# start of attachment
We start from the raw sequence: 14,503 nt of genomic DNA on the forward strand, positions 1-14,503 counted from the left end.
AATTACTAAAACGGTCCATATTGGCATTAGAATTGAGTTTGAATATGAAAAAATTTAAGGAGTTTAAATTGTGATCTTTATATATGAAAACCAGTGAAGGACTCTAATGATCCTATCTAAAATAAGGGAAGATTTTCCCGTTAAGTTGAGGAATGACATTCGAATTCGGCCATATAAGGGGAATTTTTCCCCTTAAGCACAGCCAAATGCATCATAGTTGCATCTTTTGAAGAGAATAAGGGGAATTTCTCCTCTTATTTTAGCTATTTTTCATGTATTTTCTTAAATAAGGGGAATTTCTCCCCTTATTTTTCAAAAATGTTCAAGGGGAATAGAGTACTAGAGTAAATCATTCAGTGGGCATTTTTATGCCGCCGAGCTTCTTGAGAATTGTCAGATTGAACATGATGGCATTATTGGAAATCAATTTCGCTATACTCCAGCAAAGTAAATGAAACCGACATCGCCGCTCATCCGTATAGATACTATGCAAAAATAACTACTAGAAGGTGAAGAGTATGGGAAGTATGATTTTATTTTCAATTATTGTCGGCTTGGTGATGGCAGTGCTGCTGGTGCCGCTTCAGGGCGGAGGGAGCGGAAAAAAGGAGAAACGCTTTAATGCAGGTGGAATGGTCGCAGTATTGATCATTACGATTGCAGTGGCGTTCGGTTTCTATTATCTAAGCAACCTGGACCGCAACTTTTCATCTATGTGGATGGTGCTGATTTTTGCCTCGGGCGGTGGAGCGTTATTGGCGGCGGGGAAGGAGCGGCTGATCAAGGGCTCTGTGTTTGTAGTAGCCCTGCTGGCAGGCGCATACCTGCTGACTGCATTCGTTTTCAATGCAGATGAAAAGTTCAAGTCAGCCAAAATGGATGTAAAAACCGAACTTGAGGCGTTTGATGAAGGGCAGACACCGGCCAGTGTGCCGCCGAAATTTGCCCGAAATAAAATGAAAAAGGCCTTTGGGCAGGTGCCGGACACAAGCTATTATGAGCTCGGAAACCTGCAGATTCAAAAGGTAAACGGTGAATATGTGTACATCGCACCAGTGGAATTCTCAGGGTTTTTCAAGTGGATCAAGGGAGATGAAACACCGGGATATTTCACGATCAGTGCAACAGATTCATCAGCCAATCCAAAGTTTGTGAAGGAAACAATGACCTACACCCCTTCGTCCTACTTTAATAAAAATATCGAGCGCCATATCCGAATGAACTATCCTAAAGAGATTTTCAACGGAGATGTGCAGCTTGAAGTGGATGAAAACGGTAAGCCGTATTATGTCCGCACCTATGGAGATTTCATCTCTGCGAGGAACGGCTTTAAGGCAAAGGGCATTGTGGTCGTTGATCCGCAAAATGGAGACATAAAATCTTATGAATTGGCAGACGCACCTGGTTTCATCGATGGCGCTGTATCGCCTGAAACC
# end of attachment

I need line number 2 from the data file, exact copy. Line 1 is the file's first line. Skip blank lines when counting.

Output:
AATTACTAAAACGGTCCATATTGGCATTAGAATTGAGTTTGAATATGAAAAAATTTAAGGAGTTTAAATTGTGATCTTTATATATGAAAACCAGTGAAGGACTCTAATGATCCTATCTAAAATAAGGGAAGATTTTCCCGTTAAGTTGAGGAATGACATTCGAATTCGGCCATATAAGGGGAATTTTTCCCCTTAAGCACAGCCAAATGCATCATAGTTGCATCTTTTGAAGAGAATAAGGGGAATTTCTCCTCTTATTTTAGCTATTTTTCATGTATTTTCTTAAATAAGGGGAATTTCTCCCCTTATTTTTCAAAAATGTTCAAGGGGAATAGAGTACTAGAGTAAATCATTCAGTGGGCATTTTTATGCCGCCGAGCTTCTTGAGAATTGTCAGATTGAACATGATGGCATTATTGGAAATCAATTTCGCTATACTCCAGCAAAGTAAATGAAACCGACATCGCCGCTCATCCGTATAGATACTATGCAAAAATAACTACTAGAAGGTGAAGAGTATGGGAAGTATGATTTTATTTTCAATTATTGTCGGCTTGGTGATGGCAGTGCTGCTGGTGCCGCTTCAGGGCGGAGGGAGCGGAAAAAAGGAGAAACGCTTTAATGCAGGTGGAATGGTCGCAGTATTGATCATTACGATTGCAGTGGCGTTCGGTTTCTATTATCTAAGCAACCTGGACCGCAACTTTTCATCTATGTGGATGGTGCTGATTTTTGCCTCGGGCGGTGGAGCGTTATTGGCGGCGGGGAAGGAGCGGCTGATCAAGGGCTCTGTGTTTGTAGTAGCCCTGCTGGCAGGCGCATACCTGCTGACTGCATTCGTTTTCAATGCAGATGAAAAGTTCAAGTCAGCCAAAATGGATGTAAAAACCGAACTTGAGGCGTTTGATGAAGGGCAGACACCGGCCAGTGTGCCGCCGAAATTTGCCCGAAATAAAATGAAAAAGGCCTTTGGGCAGGTGCCGGACACAAGCTATTATGAGCTCGGAAACCTGCAGATTCAAAAGGTAAACGGTGAATATGTGTACATCGCACCAGTGGAATTCTCAGGGTTTTTCAAGTGGATCAAGGGAGATGAAACACCGGGATATTTCACGATCAGTGCAACAGATTCATCAGCCAATCCAAAGTTTGTGAAGGAAACAATGACCTACACCCCTTCGTCCTACTTTAATAAAAATATCGAGCGCCATATCCGAATGAACTATCCTAAAGAGATTTTCAACGGAGATGTGCAGCTTGAAGTGGATGAAAACGGTAAGCCGTATTATGTCCGCACCTATGGAGATTTCATCTCTGCGAGGAACGGCTTTAAGGCAAAGGGCATTGTGGTCGTTGATCCGCAAAATGGAGACATAAAATCTTATGAATTGGCAGACGCACCTGGTTTCATCGATGGCGCTGTATCGCCTGAAACC